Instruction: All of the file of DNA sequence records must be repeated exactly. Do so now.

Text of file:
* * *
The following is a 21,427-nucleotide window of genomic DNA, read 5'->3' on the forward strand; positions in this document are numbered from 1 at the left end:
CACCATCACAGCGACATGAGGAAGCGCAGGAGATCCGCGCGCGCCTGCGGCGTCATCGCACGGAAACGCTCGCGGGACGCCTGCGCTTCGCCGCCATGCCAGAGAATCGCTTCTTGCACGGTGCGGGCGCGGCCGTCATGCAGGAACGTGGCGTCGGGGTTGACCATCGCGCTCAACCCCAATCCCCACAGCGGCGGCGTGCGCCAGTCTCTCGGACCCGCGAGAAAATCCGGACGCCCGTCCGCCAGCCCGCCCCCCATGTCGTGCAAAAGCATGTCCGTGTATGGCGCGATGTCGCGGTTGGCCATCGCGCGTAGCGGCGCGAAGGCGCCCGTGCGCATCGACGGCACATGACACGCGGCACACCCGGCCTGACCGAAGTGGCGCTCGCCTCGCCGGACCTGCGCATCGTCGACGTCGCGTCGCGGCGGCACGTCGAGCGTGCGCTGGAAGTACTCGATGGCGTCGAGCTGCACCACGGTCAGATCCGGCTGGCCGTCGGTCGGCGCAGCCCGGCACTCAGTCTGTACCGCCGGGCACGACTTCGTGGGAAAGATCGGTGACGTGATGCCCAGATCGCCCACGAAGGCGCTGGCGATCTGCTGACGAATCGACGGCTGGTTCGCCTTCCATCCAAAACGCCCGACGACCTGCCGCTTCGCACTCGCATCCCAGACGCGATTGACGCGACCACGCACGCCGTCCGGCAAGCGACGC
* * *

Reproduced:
The following is a 21,427-nucleotide window of genomic DNA, read 5'->3' on the forward strand; positions in this document are numbered from 1 at the left end:
CACCATCACAGCGACATGAGGAAGCGCAGGAGATCCGCGCGCGCCTGCGGCGTCATCGCACGGAAACGCTCGCGGGACGCCTGCGCTTCGCCGCCATGCCAGAGAATCGCTTCTTGCACGGTGCGGGCGCGGCCGTCATGCAGGAACGTGGCGTCGGGGTTGACCATCGCGCTCAACCCCAATCCCCACAGCGGCGGCGTGCGCCAGTCTCTCGGACCCGCGAGAAAATCCGGACGCCCGTCCGCCAGCCCGCCCCCCATGTCGTGCAAAAGCATGTCCGTGTATGGCGCGATGTCGCGGTTGGCCATCGCGCGTAGCGGCGCGAAGGCGCCCGTGCGCATCGACGGCACATGACACGCGGCACACCCGGCCTGACCGAAGTGGCGCTCGCCTCGCCGGACCTGCGCATCGTCGACGTCGCGTCGCGGCGGCACGTCGAGCGTGCGCTGGAAGTACTCGATGGCGTCGAGCTGCACCACGGTCAGATCCGGCTGGCCGTCGGTCGGCGCAGCCCGGCACTCAGTCTGTACCGCCGGGCACGACTTCGTGGGAAAGATCGGTGACGTGATGCCCAGATCGCCCACGAAGGCGCTGGCGATCTGCTGACGAATCGACGGCTGGTTCGCCTTCCATCCAAAACGCCCGACGACCTGCCGCTTCGCACTCGCATCCCAGACGCGATTGACGCGACCACGCACGCCGTCCGGCAAGCGACGC